Steven 08:26 It's a really impressive piece of work I've got to say. And in fact, I can remember back in 2007, 2008, you sitting in my office when I was still MD of MapInfo UK. And we did, I think, a first interview then for the very first survey and 12 years later, you're still doing it and still phoning me up and saying, what do you think about this? Have a look at that. So, yeah, I'm glad to, I am one of those contributors and I think it's a great piece of work that you do
Andy 09:00 Well. It's nice of you to say that Steven, but, you know, giving the praise back, I've always valued your views. You give them, you give them freely. And in my experience, you're always worth listening to. So, uh, so it's a mutual fan club.
Steven 09:15 Thank you, auntie. And let's hope the listeners to this podcast also think that I'm always worth listening to,
Andy 09:23 So
Steven 09:23 Tell me about the audience for the survey.
Andy 09:26 Well, it's C suite executives, government decision makers, sales directors, really anybody who's involved in defining futures strategy for their organizations. And we have customers for this from the, the private sector and from the, uh, the public sector, since we live in such extraordinary times, we've also this time made a commitment to provide updates over the next 12 months to, uh, to people that buy the report because as you and I discussed just before we came on the call, the market impact of COVID-19 is very opaque. At this stage. We hear horrible things from, uh, office of management of the budget in the last 24 hours, suggesting that Q2 GDP is going to be down by something like 35%. I mean, that is absolutely her. I think that's a third of the, the economy whiteout for a period of time and coming out of COVID-19, we, we don't know how much of that is permanent damage and how much is going to be simply bouncing back to where we were before.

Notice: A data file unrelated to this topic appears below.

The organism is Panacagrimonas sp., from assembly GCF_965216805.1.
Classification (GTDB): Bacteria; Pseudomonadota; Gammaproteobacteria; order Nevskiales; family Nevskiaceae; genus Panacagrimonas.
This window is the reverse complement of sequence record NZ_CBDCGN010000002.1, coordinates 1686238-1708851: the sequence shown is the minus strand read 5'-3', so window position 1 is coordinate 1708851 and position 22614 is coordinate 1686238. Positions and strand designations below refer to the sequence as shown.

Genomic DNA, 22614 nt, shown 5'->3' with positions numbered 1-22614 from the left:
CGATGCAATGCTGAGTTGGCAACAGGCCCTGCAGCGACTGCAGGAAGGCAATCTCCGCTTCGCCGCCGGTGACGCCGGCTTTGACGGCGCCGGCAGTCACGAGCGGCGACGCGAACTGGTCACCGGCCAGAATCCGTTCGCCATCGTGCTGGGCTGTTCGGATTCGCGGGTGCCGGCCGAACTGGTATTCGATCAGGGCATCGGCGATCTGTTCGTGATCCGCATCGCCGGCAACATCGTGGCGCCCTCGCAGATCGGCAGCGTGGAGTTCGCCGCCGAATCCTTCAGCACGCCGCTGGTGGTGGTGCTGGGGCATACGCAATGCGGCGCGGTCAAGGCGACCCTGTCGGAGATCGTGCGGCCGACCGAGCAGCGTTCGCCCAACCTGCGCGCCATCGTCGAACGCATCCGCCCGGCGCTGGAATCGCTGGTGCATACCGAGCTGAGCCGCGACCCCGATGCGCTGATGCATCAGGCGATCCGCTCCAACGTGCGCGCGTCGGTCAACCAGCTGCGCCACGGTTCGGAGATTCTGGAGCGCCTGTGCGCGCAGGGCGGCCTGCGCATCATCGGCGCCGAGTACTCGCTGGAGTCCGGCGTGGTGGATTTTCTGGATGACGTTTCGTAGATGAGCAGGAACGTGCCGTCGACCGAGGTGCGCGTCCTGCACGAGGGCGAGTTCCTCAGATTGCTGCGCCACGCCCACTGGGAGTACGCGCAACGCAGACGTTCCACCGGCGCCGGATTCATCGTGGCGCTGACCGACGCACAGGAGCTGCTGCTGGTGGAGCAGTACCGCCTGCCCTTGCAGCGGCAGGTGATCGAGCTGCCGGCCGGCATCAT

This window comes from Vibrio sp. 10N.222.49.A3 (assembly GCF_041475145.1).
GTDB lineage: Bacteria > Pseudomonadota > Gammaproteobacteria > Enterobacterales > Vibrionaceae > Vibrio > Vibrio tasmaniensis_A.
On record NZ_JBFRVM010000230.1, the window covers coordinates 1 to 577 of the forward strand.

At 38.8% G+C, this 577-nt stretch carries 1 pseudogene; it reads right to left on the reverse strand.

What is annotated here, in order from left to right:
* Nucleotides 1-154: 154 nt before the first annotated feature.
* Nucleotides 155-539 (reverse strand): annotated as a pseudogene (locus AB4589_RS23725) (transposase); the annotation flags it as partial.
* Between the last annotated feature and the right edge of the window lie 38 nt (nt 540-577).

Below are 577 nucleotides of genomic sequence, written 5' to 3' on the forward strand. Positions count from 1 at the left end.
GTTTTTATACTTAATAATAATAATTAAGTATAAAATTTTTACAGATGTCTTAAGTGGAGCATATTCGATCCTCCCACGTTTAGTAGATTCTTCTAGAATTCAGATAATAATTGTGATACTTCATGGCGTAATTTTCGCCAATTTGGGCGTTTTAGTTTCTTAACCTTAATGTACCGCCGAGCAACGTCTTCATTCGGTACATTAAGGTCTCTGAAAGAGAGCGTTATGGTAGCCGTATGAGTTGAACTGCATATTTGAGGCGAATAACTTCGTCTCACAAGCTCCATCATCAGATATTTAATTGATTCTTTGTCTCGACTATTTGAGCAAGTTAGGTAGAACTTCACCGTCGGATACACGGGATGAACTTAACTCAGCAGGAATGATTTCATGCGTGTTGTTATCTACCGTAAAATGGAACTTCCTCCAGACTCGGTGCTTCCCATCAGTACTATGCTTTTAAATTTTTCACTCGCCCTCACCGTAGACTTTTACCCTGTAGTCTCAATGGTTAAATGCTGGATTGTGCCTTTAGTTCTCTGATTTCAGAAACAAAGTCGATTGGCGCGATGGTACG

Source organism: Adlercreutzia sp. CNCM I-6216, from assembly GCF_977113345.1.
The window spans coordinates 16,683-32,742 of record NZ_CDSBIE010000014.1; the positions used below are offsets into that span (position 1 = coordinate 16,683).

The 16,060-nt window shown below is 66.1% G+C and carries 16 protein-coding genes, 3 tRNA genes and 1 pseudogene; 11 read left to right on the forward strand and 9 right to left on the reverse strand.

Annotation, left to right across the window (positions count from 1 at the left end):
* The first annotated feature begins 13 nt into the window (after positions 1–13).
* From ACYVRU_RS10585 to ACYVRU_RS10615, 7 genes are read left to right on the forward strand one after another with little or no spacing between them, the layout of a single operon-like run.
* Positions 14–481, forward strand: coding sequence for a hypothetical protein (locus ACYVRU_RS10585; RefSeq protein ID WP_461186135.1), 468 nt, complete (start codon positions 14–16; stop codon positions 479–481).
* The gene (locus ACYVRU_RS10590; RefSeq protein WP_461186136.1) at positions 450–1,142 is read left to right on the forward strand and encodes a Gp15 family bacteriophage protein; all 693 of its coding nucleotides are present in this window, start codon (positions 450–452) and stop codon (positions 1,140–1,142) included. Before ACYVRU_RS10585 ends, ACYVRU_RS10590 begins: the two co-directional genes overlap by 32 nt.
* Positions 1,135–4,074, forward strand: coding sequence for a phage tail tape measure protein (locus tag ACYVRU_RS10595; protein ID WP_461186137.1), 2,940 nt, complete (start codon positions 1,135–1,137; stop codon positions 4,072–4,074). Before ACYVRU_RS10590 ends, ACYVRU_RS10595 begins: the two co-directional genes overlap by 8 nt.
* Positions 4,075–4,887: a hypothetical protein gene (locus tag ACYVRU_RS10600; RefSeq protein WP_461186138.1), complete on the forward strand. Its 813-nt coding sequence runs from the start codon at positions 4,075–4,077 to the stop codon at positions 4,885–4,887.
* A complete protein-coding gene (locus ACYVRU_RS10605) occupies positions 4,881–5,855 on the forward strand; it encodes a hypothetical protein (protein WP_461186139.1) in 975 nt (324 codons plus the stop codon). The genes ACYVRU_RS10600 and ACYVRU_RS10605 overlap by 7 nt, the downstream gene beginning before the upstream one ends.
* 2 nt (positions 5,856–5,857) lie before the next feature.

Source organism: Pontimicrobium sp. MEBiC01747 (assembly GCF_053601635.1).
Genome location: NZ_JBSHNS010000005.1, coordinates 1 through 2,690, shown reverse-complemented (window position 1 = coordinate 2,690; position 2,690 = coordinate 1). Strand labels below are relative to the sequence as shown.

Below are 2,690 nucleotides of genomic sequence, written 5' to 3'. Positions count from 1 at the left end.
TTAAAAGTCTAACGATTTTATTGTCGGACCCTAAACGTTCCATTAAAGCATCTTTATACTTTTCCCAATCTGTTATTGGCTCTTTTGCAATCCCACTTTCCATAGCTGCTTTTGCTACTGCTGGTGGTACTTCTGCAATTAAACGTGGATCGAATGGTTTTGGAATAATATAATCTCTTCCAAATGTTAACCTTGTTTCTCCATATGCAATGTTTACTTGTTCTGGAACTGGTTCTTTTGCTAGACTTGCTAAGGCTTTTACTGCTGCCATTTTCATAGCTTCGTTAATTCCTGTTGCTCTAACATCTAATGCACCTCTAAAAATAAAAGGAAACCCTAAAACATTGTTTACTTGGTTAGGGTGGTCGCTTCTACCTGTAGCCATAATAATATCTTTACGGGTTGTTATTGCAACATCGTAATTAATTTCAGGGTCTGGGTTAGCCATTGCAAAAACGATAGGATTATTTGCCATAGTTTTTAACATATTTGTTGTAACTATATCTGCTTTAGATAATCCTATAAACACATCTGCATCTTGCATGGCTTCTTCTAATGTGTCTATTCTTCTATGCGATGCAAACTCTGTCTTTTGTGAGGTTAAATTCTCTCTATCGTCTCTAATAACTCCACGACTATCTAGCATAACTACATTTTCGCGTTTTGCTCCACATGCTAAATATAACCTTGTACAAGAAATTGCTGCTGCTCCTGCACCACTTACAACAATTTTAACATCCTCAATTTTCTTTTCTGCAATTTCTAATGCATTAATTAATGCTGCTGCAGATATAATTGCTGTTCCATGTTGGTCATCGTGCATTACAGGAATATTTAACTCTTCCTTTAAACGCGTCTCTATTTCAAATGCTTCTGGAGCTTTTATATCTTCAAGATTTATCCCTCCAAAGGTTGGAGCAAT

Andy 10:36 I think anybody that looks at this can't see that we're going to bounce straight back and just carry on again. But what we're not clear about is how deep the damage is going to be in the longterm. And also it's not going to be over for a while. I mean, we're, we're only just starting to see some of the, the, the possible effects of this on the developing world. And whilst we might think are our NHS is, is deficient in some respects, when you look at it compared to the developing world, the potential, therefore horrendous loss of life is, is just pains me to even think about it
Steven 11:15 Indeed. And it's a, it's a challenging time to be in the market forecasting and surveying space because I don't think anybody can really accurately predict how the downturn that we're experiencing is going to impact individual sectors. I mean, I think just a thought from me on this is that public sector is a colossal part of the UK GI market. And well, we know about public sector is that we're likely to see at some stage, the bills have to be paid. We're likely to see a downturn in public sector expenditure in nonessential items. You know, and if, if we can't convince public sector, that GIS is essential, then we're going to be impacted by that. But if we can, there may be, we're one of the sectors that rides through this only time's gonna tell.
Andy 12:06 I agree. I think though the, the digital transformation agenda is a it's going to come through this and perhaps be written even larger, certainly COVID-19 and, and, uh, contact tracing is starting to come right up the agenda. And of course that's underpinned by essentially geospatial information. So I think one of the things I'll take some comfort from Steven is that the, the geospatial commission still seems to be expanding. And that tends to indicate that the government still has faith in the initiatives that really started up are back in, in 2017. So, so maybe we can take some heart from that.